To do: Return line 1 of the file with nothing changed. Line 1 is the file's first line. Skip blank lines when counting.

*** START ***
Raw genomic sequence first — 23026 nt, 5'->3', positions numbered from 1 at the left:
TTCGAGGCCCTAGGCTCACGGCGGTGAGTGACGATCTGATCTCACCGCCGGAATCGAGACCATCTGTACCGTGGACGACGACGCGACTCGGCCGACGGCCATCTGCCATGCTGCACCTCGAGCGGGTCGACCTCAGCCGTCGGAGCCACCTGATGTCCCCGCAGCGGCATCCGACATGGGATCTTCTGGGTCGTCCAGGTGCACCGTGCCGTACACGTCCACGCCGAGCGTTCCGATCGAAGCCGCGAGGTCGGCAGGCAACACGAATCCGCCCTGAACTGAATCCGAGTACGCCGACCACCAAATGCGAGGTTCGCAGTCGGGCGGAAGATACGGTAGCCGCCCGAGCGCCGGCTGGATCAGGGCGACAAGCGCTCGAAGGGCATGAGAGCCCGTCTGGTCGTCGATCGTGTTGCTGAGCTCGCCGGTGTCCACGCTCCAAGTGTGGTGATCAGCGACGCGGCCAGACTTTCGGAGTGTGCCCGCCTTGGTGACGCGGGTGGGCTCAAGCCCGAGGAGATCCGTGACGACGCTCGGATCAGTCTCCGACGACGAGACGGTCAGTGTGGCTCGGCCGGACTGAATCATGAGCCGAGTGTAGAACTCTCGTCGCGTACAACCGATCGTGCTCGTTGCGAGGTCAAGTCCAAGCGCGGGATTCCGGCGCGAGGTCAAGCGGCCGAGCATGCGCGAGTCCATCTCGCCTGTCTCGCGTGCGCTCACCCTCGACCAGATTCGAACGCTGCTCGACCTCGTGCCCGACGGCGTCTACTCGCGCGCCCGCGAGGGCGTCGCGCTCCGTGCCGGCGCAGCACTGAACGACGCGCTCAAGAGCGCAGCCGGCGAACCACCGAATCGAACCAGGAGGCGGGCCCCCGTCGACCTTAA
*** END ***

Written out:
Raw genomic sequence first — 23026 nt, 5'->3', positions numbered from 1 at the left: